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Agreements Benefit LCCC Students Transferring to UW

October 9, 2015
students in green coveralls and brown boots watching an animal necropsy
University of Wyoming animal science students visit the necropsy laboratory at the Wyoming State Veterinary Laboratory. Animal and veterinary science is one of 12 degree programs for which UW and Laramie County Community College have signed articulation agreements, allowing students to complete degrees at a higher rate and at a faster pace. (UW Photo)

Students in 12 popular degree programs at Laramie County Community College now have the assurance that courses they’re taking will meet requirements for bachelor’s degrees at the University of Wyoming, as a result of new articulation agreements between the two institutions.

The agreements are among many program-level plans that have been struck as part of a concerted statewide effort to ease the transition for students moving from community colleges to UW.

“It’s going to show that clear pathway for students as they meet the requirements at the community college level, and then they’re able to come to UW and finish that bachelor’s degree,” says Terry Harper, LCCC’s interim vice president for academic affairs. “It’s a win for the students, it’s a win for the parents, and it’s a win for the community colleges as well as the university.”

The agreements are for these majors at LCCC and UW: animal and veterinary science; family and consumer science; criminal justice; English; political science; psychology; wildlife and fisheries biology and management; zoology; accounting; business administration; elementary education; and kinesiology and health promotion. Additional agreements are nearing completion for biology and journalism.

"The transfer articulation agreements will provide students with a semester-by-semester plan that will allow them to complete an associate’s degree at a Wyoming community college in two years and a bachelor’s degree at UW in an additional two years in their chosen major,” says Patrice Noel, UW’s director of transfer relations. “With these agreements, we expect that students will complete degrees at a higher rate and at a faster pace -- and that's a great thing."

LCCC and UW administrators praise the work of faculty members at the respective institutions, noting that any articulation agreement requires some give and take.

“Our faculty are totally committed to this process, and we’re continuing to work on establishing and enhancing our relationships with UW,” Harper says. “We just spent all last year redesigning our programs and our general education requirements. That provided countless opportunities for our faculty members to meet with their colleagues at the university to talk about what each program looks like and how it will fit with a degree plan at UW. We’re delighted that UW has worked with us and helped us to achieve the success we have made so far.”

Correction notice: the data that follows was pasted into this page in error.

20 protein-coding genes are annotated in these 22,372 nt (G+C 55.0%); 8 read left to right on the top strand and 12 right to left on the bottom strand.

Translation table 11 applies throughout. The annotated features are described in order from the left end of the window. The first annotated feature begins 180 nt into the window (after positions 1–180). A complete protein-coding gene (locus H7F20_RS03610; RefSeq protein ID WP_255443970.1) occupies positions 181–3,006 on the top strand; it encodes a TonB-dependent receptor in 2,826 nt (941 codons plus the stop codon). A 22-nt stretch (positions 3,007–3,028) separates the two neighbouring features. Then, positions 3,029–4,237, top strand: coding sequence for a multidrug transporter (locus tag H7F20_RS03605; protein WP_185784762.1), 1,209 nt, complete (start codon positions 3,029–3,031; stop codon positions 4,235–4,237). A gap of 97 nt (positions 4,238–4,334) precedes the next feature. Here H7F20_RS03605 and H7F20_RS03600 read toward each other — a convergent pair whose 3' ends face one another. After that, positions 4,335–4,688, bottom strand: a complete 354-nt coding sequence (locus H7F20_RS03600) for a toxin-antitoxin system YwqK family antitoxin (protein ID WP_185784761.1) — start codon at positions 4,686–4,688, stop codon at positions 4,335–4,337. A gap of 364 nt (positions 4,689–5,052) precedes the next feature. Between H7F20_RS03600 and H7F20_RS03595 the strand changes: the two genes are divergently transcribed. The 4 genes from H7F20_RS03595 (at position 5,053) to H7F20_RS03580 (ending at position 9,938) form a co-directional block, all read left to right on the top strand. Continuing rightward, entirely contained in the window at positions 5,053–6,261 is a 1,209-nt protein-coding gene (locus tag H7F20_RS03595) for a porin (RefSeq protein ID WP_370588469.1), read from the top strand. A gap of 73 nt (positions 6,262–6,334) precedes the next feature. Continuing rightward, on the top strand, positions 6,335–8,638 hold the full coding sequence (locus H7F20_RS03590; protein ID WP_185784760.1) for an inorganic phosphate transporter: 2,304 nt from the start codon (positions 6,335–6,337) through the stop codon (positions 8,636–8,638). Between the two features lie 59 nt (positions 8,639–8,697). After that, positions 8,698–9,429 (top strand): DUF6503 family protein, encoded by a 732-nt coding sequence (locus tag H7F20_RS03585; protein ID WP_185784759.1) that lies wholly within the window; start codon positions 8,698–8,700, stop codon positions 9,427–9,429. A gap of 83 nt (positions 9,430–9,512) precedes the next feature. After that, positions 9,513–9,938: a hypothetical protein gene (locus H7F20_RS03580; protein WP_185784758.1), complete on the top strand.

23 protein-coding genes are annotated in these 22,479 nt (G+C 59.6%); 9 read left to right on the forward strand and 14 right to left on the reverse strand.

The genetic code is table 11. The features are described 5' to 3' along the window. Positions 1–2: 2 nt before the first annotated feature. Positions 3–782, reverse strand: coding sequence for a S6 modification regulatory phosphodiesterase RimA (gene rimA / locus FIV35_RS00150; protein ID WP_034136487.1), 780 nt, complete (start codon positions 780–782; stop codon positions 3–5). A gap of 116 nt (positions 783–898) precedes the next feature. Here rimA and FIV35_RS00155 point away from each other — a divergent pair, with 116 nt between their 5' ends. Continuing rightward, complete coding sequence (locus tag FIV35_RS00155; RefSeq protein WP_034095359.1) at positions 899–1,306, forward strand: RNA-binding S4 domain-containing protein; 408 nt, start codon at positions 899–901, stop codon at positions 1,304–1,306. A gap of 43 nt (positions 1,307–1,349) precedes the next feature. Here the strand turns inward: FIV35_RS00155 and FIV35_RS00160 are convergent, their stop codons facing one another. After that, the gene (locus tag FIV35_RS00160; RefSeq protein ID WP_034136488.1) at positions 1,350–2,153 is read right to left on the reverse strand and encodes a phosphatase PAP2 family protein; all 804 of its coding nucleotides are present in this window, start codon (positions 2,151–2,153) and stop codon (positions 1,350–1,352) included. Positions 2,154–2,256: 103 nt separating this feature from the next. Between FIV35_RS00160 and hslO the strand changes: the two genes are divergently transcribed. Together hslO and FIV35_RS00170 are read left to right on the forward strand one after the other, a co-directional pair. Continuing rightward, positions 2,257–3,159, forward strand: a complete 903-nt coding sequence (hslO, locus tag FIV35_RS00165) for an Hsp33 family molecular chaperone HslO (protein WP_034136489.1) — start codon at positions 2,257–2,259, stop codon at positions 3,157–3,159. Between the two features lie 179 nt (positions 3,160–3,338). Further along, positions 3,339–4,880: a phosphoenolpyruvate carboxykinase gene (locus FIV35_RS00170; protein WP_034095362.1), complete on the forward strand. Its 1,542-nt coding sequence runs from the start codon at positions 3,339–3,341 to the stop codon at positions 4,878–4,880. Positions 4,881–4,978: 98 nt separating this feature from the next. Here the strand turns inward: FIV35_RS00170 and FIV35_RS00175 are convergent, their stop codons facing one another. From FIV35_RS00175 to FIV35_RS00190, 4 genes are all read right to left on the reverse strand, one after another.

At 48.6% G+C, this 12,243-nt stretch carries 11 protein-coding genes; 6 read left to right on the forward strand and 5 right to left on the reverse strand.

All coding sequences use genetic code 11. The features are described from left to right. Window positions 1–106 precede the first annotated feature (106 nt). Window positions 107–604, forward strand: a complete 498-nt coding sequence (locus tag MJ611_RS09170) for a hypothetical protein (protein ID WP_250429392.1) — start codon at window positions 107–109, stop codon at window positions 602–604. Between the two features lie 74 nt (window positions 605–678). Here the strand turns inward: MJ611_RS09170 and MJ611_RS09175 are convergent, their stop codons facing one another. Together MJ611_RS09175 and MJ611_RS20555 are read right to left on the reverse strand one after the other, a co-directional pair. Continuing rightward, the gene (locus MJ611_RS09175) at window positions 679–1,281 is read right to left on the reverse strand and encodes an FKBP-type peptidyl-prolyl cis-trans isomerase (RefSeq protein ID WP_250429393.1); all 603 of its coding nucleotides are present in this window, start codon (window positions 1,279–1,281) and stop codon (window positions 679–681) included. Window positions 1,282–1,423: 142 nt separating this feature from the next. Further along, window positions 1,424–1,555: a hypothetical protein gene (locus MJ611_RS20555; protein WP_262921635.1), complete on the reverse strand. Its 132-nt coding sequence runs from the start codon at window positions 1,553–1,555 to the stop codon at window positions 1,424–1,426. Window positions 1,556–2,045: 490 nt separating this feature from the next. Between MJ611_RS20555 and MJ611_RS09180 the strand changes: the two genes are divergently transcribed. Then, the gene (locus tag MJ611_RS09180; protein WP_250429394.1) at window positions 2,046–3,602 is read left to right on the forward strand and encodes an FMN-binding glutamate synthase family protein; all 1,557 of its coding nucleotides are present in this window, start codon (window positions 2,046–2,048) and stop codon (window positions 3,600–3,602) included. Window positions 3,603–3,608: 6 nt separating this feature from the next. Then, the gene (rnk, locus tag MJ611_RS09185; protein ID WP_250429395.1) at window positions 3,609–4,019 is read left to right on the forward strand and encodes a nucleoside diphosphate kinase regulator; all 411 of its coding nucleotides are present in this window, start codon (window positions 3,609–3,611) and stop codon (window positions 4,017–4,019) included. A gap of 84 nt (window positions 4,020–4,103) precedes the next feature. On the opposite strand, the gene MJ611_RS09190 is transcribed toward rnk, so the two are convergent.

UW is engaged in similar discussions with all seven Wyoming community colleges, with a goal of signing articulation agreements with each of the colleges for the 17 UW degree programs that are most popular with community college transfer students. More than 50 of the program-level agreements have been signed so far.

“UW faculty have really rolled up their sleeves in support of this effort,” says English professor Alyson Hagy, a former associate vice president for academic affairs who has helped lead the effort. “It takes a lot of time and attention to mesh UW programs with seven different curricula from the community colleges, but our faculty have risen to the occasion because of the obvious benefits to students. The agreements we have so far will affect about half of the Wyoming students who transfer to UW every year.”

The university’s goal is to sign another 60-70 agreements in order to aid as many community college graduates as possible.

“To keep this going, we'll emphasize the importance of these efforts to the new administration -- they will need to know and understand how important this is to Wyoming and what a difference it makes to our students,” says Anne Alexander, who succeeded Hagy as associate vice president for academic affairs. “We have to continue to keep our faculty engaged, because that's where the rubber meets the road. We'll continue providing support for dialogue to sustain the agreements we've signed so that, when programs evolve, there's opportunity to share information and update agreements. Our team at UW will keep at it, expanding areas for cooperation to benefit Wyoming students.”

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